A dash of Pepper…

…with a splash of Mint

Archive for April 20th, 2011

About lands that glitter

Posted by Pepper on April 20, 2011

As a child, I had a very different view of America. Different from what it really is, I mean. America was equal to this far away glittering land full of wonders. I don’t really blame myself. My dad’s brother, and two of my mom’s sisters lived in the US. As a result, I was given doses of everything American every summer when my cousins visited. The new clothes they’d bring me smelt of distinct foreign lands. The scent that emerged out of their suitcases was enigmatic and sweet. The chocolates they would get me were so much more delectable compared to what I usually ate. Earning in dollars, they had such a high capacity to spend money and go on unrestrained shopping sprees. They drank only bottled mineral water, because the water I grew up drinking was not clean enough for them. I would often try and imagine the elevated standards of hygiene in the country they came from. From their talks, I gathered America was all about smooth, expansive roads, zooming cars, huge houses with basements, etc. They spoke about the kind of technology I could only imagine, never witness. To add to that, they would bring me little goodies like fancy, scented erasers, fancy hair clips, fancy socks, fancy pencils and other fancy stuff that you could tell came from a far away fancy land. All these little bits were placed in the canvas of my mind to form an intriguing, magical picture that was America.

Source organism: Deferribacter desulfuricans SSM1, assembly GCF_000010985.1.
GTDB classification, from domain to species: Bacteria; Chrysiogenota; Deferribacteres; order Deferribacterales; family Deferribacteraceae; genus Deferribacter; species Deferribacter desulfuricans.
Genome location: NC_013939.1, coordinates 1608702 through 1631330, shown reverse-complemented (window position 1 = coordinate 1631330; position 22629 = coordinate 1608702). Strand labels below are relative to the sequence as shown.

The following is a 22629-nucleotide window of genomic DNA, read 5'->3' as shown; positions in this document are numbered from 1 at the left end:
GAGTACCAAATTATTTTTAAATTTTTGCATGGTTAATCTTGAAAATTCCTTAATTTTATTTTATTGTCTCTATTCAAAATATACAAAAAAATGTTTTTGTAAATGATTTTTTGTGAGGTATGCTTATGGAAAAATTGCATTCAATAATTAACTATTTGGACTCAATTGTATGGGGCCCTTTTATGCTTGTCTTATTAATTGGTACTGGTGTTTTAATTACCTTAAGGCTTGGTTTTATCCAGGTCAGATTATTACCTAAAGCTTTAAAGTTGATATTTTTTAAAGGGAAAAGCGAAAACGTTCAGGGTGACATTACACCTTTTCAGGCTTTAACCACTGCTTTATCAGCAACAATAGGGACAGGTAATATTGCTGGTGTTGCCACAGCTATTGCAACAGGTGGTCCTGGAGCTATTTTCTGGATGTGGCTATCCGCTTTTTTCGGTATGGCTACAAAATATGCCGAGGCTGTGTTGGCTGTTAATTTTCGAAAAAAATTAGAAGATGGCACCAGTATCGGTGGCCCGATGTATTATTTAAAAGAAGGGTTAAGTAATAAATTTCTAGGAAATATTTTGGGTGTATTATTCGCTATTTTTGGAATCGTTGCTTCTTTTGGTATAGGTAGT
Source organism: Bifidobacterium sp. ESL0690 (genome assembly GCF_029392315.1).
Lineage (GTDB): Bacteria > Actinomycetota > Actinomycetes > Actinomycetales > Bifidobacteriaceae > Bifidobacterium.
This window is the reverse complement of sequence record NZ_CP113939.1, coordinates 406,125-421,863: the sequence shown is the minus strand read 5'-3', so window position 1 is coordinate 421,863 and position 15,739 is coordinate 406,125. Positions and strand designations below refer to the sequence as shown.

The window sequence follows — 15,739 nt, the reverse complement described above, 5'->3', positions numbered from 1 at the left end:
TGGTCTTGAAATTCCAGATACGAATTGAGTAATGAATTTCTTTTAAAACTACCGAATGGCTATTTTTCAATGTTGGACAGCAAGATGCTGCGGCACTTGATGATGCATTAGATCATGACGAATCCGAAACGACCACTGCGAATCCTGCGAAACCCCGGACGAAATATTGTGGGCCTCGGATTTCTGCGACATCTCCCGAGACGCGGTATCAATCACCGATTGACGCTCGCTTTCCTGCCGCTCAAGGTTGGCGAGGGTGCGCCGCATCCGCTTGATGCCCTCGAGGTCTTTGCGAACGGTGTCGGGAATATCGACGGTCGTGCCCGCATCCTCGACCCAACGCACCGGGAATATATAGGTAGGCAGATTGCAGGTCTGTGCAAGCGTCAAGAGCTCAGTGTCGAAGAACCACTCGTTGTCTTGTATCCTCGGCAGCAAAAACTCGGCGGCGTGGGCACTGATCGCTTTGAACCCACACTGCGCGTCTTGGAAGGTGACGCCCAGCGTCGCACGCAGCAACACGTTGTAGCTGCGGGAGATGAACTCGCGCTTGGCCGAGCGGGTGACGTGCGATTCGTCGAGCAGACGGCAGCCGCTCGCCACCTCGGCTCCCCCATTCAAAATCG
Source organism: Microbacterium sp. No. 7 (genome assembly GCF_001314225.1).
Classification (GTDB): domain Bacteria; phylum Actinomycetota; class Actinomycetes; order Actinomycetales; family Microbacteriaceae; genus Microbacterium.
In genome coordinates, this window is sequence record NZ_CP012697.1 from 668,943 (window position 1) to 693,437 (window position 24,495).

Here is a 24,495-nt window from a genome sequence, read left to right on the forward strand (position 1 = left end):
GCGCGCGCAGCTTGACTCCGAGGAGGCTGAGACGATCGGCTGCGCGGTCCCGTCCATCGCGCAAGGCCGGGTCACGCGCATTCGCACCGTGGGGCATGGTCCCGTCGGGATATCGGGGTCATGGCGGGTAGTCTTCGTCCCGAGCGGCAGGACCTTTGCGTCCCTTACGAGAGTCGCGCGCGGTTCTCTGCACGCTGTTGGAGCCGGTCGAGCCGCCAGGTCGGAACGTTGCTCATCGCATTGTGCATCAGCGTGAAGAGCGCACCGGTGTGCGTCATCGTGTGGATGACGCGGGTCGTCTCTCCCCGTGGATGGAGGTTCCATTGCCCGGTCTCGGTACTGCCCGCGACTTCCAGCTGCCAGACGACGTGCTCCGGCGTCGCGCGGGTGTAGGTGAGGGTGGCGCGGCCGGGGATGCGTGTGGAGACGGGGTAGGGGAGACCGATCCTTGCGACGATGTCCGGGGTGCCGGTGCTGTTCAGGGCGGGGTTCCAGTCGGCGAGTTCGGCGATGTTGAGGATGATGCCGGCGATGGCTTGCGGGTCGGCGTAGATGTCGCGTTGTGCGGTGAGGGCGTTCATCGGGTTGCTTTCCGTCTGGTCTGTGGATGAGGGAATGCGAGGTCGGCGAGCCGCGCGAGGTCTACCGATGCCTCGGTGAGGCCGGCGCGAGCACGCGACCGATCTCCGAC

As I grew up, I read books that only fueled my imagination further. As a young teen, I read the whole serious of Baby Sitters Club, Sweet Valley High, Party of Five, Goosebumps, etc. Has anybody else read them? All these are written by American authors and thus, set in an American backdrop. I would absorb all the little details that would give me a better insight to the country. The characters in those books would spend a while deciding what to wear to school everyday. Their outfits would be described in good detail. All I had was the same old uniform to wear on all days. They had personal lockers in school. I had to lug around a heavy school bag. They drove to school at 16. I had to chase BEST buses and trains. They had prom nights and Halloween celebrations. Their lives on the whole seemed so much more exciting and fun compared to mine.

And then we had shows like ‘Friends’ that were aired on TV. They went on to give us a big scoop of life in America. With this, the final image of the country was sealed in my mind. America was all about glitter and glamour.

But as I grew and stepped into my late teens, reality started sinking in. Sure the country was about glitter and glamour, but it was about a lot more than that. I don’t know what came over me, but at one point I was sure I did not want to live there. Especially after I stepped out of India for the first time. I realised that in India, we have glamourised the whole concept of ‘foreign lands’. I was most exposed to the US, but I suppose all that I mentioned is applicable to any foreign country.